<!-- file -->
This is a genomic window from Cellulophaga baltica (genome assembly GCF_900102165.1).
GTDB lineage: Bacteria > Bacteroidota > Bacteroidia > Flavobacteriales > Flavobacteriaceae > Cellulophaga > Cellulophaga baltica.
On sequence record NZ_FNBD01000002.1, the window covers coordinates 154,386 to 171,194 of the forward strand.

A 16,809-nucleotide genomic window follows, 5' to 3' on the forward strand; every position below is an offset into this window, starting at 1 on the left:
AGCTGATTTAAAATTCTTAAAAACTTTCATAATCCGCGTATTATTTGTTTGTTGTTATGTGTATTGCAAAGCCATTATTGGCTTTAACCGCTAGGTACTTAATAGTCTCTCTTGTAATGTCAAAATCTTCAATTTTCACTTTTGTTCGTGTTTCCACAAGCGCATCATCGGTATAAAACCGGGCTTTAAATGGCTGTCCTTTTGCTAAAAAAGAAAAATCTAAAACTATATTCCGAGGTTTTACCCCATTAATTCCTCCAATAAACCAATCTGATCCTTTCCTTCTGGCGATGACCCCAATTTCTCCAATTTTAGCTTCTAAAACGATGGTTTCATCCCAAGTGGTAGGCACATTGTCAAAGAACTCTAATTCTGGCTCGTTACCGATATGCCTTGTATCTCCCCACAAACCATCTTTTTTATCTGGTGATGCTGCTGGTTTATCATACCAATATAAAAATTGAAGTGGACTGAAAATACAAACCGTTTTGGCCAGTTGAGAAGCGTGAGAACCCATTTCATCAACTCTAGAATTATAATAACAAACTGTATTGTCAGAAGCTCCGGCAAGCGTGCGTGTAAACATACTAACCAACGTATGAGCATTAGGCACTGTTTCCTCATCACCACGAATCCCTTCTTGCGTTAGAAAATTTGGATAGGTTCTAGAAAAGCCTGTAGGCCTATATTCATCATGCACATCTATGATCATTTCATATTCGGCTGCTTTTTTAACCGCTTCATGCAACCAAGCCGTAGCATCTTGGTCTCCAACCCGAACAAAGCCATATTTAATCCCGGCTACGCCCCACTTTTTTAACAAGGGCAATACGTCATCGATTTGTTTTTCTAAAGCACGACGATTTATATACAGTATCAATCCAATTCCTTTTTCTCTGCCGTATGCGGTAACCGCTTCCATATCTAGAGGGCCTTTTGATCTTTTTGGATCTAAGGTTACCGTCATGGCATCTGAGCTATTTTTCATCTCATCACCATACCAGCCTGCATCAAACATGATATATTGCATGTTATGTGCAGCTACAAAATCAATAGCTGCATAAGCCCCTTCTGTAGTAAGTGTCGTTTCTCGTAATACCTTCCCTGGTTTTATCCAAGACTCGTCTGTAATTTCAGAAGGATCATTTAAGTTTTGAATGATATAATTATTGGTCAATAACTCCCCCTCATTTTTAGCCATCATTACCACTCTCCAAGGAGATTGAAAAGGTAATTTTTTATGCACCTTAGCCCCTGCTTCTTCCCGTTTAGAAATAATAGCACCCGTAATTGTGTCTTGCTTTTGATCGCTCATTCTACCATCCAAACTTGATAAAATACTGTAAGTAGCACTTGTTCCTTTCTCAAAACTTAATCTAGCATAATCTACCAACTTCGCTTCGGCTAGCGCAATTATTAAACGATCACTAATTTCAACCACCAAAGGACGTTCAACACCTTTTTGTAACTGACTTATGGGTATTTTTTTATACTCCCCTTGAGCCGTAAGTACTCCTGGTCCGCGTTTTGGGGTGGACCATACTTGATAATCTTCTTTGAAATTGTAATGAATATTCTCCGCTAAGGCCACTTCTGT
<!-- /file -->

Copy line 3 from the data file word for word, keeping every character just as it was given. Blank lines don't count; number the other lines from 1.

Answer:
On sequence record NZ_FNBD01000002.1, the window covers coordinates 154,386 to 171,194 of the forward strand.